(3) Just before the panel on-campus, Albert Mohler, on his radio program, interviewed John Piper and Ligon Duncan to converse about justification by faith and the New Perpective on Paul.  The Challenge Of The New Perspective To Biblical Justification (August 27, 2009).

(4) Today, Tom Schreiner lectured on this subject as well.  Here are his 4 majors points:

  1. Proponents of the New Perspective are too optimistic in their re-constructions of Second Temple Judaism.  
  2. The New Perspective misreads the works of the laws, even if they contribute some helpful nuances in understanding the Judaism into which Christ and Christianity was born.
  3. The New Perspective wrongly argues that Paul was only called, not converted.  In truth, Paul saw a radical distinction between his life before and after his Damascus Road encounter with the risen Christ (cf. Acts 9, 22, 26).
  4. The New Perspective misunderstands justification as being only covenantal faithfulness.  The righteousness of God fulfills the covenant through judgment and salvation, but justification is not co-extensive with covenant faithfulness.

(The audio is not up yet (9/16/2009), but will be soon.  Check SBTS Resources).

In sum, the New Perspective on Paul is a major issue in New Testament studies, systematic theology, and in the church at large today.  Through the popular works of N.T. Wright it is becoming more mainstream as it appeals to growing anti-Western notions in society and as it diminishes the God’s justice meted out on those whose sin offends his holiness.  That is news that every sinner wants to hear, its just not the biblical gospel (cf. Rom. 1:1-7).  In the end, it redefines and distorts grace.

The New Perspective, as a theological subject, is one that faithful teachers of God’s word should become conversant with, in order to contend for the faith once for all delivered to the saints. 

Suggested Bibliography (in chronological order):

Thomas Schreiner, The Law and Its Fulfillment: A Pauline Theology of Law (1993)

D.A. Carson, P.T. O’Brien, and Mark Seifrid (eds.), Justification and Variegated Nominism: Volume I: Complexities of 2nd Temple Judaism. (2001)

D.A. Carson, P.T. O’Brien, and Mark Seifrid (eds.), Justification and Variegated Nominism: Volume II: Paradoxes in Paul. (2004)

Stephen Westerholm, Perspectives Old and New on Paul: The ‘Lutheran’ Paul and His Critics (2004)

Brian Vickers, Jesus’ Blood and Righteousness: Paul’s Theology of Imputation (2006)

John Piper, The Future of Justification: A Response to N.T. Wright. (2007)

N.T. Wright, Justification: God’s Plan and Paul’s Vision (2009)

By Grace Alone, Through Faith Alone, dss

Top Ten Books of 2009 (D.V.) :: A Call for Prayer

Lord willing (Deo volente), the next year or two will have a host of books that will benefit and uplift Christ’s church.  Many of these books are from SBTS professors, others from some of the choicest biblical theologians today.  Below is a list of ten books that, Lord willing, will be appearing soon:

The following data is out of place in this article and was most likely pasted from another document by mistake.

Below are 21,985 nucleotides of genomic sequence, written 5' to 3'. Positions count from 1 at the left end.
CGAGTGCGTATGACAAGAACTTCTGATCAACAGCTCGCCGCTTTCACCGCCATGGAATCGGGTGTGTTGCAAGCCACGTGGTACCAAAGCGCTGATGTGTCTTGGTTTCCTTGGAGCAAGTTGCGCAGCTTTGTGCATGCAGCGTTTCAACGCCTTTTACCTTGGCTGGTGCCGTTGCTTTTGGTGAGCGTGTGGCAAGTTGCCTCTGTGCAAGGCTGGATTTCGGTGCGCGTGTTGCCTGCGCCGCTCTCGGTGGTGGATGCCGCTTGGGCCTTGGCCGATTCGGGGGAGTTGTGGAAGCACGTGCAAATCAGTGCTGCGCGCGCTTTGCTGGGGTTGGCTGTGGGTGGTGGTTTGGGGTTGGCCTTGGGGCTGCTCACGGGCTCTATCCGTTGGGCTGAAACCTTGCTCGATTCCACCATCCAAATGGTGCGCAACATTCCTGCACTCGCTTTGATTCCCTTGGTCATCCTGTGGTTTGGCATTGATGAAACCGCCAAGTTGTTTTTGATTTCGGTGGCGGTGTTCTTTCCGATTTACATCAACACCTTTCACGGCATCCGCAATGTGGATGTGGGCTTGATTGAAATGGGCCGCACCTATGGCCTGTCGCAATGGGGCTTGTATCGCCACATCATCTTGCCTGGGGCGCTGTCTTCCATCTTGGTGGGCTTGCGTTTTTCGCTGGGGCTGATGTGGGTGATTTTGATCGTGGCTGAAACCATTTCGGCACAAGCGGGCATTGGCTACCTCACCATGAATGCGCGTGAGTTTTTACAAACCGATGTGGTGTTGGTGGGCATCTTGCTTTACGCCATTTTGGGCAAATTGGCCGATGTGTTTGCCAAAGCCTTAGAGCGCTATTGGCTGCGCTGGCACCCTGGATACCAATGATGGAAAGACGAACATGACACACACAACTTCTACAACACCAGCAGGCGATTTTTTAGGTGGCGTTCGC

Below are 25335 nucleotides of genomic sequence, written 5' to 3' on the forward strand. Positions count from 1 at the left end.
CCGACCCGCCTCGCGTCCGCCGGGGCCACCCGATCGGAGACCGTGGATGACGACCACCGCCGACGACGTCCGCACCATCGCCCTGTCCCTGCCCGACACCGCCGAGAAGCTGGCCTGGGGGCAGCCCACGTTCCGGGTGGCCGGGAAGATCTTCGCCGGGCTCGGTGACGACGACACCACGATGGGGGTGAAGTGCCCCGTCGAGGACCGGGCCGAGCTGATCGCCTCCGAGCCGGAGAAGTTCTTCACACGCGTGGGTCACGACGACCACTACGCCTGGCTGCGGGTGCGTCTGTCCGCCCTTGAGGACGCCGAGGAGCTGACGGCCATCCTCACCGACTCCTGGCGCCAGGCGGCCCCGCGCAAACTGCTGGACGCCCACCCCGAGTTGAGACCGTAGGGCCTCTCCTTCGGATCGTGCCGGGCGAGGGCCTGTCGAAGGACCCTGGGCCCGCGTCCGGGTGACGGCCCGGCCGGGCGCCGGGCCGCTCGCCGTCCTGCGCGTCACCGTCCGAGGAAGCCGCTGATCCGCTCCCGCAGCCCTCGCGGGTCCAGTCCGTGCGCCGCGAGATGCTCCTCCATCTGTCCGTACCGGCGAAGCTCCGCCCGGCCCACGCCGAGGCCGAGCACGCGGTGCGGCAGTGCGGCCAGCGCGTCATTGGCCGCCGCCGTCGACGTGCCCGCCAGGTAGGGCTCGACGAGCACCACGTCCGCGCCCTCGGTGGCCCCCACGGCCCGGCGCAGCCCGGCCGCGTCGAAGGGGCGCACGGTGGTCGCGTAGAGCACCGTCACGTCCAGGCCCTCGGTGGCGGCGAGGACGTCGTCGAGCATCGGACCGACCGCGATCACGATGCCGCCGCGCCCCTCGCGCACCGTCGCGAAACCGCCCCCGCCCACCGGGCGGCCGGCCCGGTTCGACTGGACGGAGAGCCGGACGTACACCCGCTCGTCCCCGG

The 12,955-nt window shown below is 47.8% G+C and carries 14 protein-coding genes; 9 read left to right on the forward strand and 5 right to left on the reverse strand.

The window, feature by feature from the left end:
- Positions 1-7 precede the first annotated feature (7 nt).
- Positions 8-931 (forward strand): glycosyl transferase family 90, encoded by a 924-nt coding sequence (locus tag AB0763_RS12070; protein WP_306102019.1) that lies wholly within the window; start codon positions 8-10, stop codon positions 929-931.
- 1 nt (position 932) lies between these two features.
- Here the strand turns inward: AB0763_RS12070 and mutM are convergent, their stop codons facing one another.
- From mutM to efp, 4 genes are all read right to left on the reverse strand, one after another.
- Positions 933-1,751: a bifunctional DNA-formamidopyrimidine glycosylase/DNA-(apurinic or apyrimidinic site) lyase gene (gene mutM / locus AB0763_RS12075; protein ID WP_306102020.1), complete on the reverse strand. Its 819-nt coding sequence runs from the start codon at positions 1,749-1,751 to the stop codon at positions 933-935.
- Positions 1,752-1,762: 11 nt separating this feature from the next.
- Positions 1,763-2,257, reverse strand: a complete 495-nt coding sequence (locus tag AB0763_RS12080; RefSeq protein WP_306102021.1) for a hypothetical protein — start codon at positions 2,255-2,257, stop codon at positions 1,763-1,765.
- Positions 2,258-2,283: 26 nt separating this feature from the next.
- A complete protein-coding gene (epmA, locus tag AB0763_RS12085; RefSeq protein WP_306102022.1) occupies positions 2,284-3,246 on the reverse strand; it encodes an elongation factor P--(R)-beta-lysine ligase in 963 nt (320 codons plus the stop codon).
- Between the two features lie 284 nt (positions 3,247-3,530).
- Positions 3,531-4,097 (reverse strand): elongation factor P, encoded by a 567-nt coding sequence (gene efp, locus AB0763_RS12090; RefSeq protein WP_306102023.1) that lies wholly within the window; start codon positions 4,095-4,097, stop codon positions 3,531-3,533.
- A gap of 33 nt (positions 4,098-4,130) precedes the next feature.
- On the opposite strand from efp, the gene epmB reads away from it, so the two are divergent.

1. The Cradle, The Cross, and The Crown: An Introduction to the New Testament by Andreas Kostenberger.

2. Adopted for Life by Russell Moore.

3. The Center of Biblical Theology by Jim Hamilton

4. History of Southern Seminary by Southern Professor Greg Wills.

5. Doctrine of the Church book in the Crossway series by Gregg Allison.

6. Doctrine of Christ book in the Crossway series by Stephen Wellum.

7. Commentary on 2 Corinthians in the Pillar series by Mark Seifrid.

8. Hebrews commentary in the Pillar series by P.T. O’Brien

9. Colossians commentary in the BECNT series by G.K. Beale

10. Commentary on Galatians by Tom Schreiner.

As we look forward to these resources, may we be faithful to pray for the men who writes these labor-intensive tomes.  Studying under, working with, learning from, and worshiping alongside the professors at Southern, I have grown in my thankfulness for their ministries and more aware of the need to pray for them.  (See Pray for a Professor).  They sacrifice much and labor strenuously to provide us with such excellent scholarship. 

May we thank the Lord for the gifts he gives to his church in these men (cf. Eph. 4:11ff; Gal. 6:6:6ff), and let us pray for them.  May the Lord support his servants of the Word and give them wisdom, biblical clarity, and Christ-honoring fidelity as they write the books we will read.  May Christ receive all the glory as these books edify the church.

Sola Deo Gloria, dss

Willy Wonka or the Word of God?

What is the difference between Willy Wonka and the Word of God?  Not much, says Jonathan Akin, if all the Scriptures do is expound moral platitudes and present examples of bravery, kindness, and obedience.  Lamenting the way that too many Christians moralize the message of the Bible, Pastor Akin asserts that Jesus Christ is the point of every passage and that every week the gospel should be preached from every corner of the Scriptures.  He writes:

If we view the Gospel as a hoop and believe the Bible is mostly about giving us tips for living life, then our teaching will rarely rise above the level of having the Oompa Loompas come in for special music on a Sunday morning. But if we believe the story of Jesus of Nazareth living the life we could never live, drowning under God’s wrath in our place and being vindicated as the firstfruits of a new creation on the third day is the essence of the Christian life — both how you enter and how you then live — then our preaching and teaching will have transforming power. For then it will be about knocking down the idols in the lives of our hearers, both believers and unbelievers, and conforming them to the image of our King.

Good word! May we labor to read, teach, pray, and preach Christ from the whole counsel of Scripture. You can read the whole article here.

Sola Deo Gloria, dss